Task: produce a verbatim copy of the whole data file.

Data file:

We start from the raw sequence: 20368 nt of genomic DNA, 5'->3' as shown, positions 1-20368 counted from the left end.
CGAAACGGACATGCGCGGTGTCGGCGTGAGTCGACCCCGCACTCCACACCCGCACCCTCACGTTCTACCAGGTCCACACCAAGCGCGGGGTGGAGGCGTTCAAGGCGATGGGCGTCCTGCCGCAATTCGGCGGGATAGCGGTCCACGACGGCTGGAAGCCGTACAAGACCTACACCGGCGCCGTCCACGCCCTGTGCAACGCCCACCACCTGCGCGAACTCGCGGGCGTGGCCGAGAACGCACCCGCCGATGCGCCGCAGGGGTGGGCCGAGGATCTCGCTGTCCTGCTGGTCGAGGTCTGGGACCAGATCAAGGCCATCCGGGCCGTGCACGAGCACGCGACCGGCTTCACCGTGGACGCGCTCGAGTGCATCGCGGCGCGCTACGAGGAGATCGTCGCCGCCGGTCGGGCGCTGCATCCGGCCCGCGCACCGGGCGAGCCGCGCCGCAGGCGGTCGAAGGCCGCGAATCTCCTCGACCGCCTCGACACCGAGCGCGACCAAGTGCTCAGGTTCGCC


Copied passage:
We start from the raw sequence: 20368 nt of genomic DNA, 5'->3' as shown, positions 1-20368 counted from the left end.
CGAAACGGACATGCGCGGTGTCGGCGTGAGTCGACCCCGCACTCCACACCCGCACCCTCACGTTCTACCAGGTCCACACCAAGCGCGGGGTGGAGGCGTTCAAGGCGATGGGCGTCCTGCCGCAATTCGGCGGGATAGCGGTCCACGACGGCTGGAAGCCGTACAAGACCTACACCGGCGCCGTCCACGCCCTGTGCAACGCCCACCACCTGCGCGAACTCGCGGGCGTGGCCGAGAACGCACCCGCCGATGCGCCGCAGGGGTGGGCCGAGGATCTCGCTGTCCTGCTGGTCGAGGTCTGGGACCAGATCAAGGCCATCCGGGCCGTGCACGAGCACGCGACCGGCTTCACCGTGGACGCGCTCGAGTGCATCGCGGCGCGCTACGAGGAGATCGTCGCCGCCGGTCGGGCGCTGCATCCGGCCCGCGCACCGGGCGAGCCGCGCCGCAGGCGGTCGAAGGCCGCGAATCTCCTCGACCGCCTCGACACCGAGCGCGACCAAGTGCTCAGGTTCGCC